In 1701 Knotter sold the manufacture to Marcelis de Vlught. Like the previous owners, he was neither a potter nor a painter. He hired Jan Sixtus van der Hoeck, who was considered one of the most important porcelain painters of his time and was famous for his ornate decorations. 1750 sold de Vlught to Christoffel van Doorne and his son Pieter. After the death of his parents in 1762, the manufacture passed entirely to Pieter van Doorne. In 1771, Pieter's widow sold the manufacture to the master potter Jacobus Harlees, who, after an interruption of around seventy years, reintroduced the porcelain bottle into the trademark. His son Dirck Harlees inherited the manufactory in 1782. The Delft ceramics industry fell into a crisis in the 18th century. There were several reasons for this. On the one hand, the method for producing porcelain was discovered in Germany in 1708 by Johann Friedrich Böttger and Ehrenfried Walther von Tschirnhaus , so that these products now competed with the Delft faience. On the other hand, a white porcelain clay was discovered by William Cookworthy in Cornwall in 1746 , which was also far superior to the Delft material. Thus the English manufacturer Wedgwood also became a powerful competitor. Asian porcelain also became cheaper and cheaper. After all, the Delft manufacturers lacked innovations in line with the market.

19th century

Dirck Harlees sold the company to Henricus Arnoldus Piccardt in 1804, whose daughter Geertruida VMA Piccardt ran it from 1849 to 1876. In order to withstand the competition, it relied on printed mass-produced goods and largely gave up the manual production with hand-painting. In 1876 the engineer Joost Thooft bought the company with the aim of reviving the old tradition of Delftware. In 1884 the pharmacist Abel Labouchere became his partner. Together they developed a new mix of materials that was less fragile and more akin to English porcelain clay. The manufactory now experienced a new bloom. The monogram JT and the Delft geographical indication have been added to the trademark of the porcelain bottle. Joost Thooft died at the age of 46. Abel Labouchere became the sole owner. In the years from 1878 to 1930 Leo Senf (1860-1940), a pupil of the important faience painter Cornelis Tulk, was one of the most famous designers in the history of Porceleyne Fles . The building ceramics department was established in 1895. The manufactory received important orders for architectural ceramics, including for the Peace Palace in The Hague . At the World Exhibition in Paris in 1900, the company was awarded the Grand Prix for a ceramic gallery.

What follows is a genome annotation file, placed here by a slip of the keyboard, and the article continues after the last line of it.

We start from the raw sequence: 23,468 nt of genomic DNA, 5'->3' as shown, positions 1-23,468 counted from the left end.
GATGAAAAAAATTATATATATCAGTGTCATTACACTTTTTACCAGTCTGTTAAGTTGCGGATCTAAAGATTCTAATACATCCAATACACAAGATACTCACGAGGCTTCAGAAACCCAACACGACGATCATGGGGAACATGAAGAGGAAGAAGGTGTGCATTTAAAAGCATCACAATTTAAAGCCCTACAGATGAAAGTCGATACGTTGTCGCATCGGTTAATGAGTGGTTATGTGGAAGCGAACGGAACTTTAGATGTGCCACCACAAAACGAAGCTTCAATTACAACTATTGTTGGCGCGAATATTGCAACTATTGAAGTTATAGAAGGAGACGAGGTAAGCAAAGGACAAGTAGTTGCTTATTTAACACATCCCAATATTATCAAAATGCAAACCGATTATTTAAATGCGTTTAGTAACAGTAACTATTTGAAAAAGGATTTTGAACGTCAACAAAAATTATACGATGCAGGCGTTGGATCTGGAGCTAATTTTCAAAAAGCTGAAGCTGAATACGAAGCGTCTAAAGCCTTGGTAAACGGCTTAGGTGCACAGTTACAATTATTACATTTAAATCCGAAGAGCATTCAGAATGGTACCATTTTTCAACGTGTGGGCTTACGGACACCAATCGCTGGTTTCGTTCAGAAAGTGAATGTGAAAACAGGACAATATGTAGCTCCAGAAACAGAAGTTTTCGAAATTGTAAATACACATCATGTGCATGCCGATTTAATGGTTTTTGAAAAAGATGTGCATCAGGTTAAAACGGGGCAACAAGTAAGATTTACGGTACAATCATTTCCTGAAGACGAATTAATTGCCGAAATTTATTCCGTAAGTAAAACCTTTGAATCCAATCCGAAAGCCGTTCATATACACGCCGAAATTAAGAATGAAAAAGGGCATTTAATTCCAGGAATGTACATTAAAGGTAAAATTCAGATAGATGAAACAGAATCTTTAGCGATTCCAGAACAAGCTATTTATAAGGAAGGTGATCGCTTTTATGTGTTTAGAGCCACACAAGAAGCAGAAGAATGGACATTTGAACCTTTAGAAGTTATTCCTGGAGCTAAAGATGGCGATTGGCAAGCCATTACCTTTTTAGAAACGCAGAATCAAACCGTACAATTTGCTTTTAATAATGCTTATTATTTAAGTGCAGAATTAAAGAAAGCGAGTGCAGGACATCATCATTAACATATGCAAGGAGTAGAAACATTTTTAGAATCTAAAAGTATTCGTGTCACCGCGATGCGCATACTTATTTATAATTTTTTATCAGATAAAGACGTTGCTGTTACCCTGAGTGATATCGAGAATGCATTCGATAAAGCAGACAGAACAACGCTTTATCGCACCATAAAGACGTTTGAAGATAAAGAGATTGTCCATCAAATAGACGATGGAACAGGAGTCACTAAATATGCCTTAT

20th century

In 1904 the company was converted into a public limited company. It then operated under the name "De Porceleyne Fles Anno 1653 formerly Joost Thooft and Labouchere". The company was relocated from the eastern edge of Delft to the Rotterdamseweg in 1916. In 1919 the company was given the privilege of calling the factory the Royal Manufactory . The Experimental Ceramics Department was established in 1956. The sculptor, ceramist and chemist Theo Dobbelmann (born in 1906 in Nijmegen , professor at the Rijksakademie van beeldende kunsten in Amsterdam, died in 1984) played a key role in developing new forms of expression and techniques with his students. In collaboration with numerous artists, not only buildings but also cruise ships were equipped with ceramic wall reliefs. There was less and less demand for monumental wall art in the 1970s, so the experimental department had to be closed in 1977. To this end, a collection of contemporary ceramics was introduced again in 1988, for which a well-known artist or designer is to create an object in a limited and numbered edition every year. In 2008 the corporation was able to buy the company Royal Leerdam Crystal , a traditional company specializing in the production of decorative art and everyday objects made of crystal.


  • Theo Dobbelmann: Beeldend aardewerk, experimentele afdeling van De Porceleyne Fles te Delft. Catalogus bij de expositie in Museum Boymans. Boymans Museum, Rotterdam 1957
  • Rick Erickson: Royal Delft. A guide to De Porceleyne Fles. Schiffer Publishing, Atglen PA et al. 2003, ISBN 0-7643-1804-7 .

Web links

Commons : Porceleyne Fles Delft  - Collection of pictures, videos and audio files

Coordinates: 52 ° 0 '4.9 "  N , 4 ° 21' 59.2"  E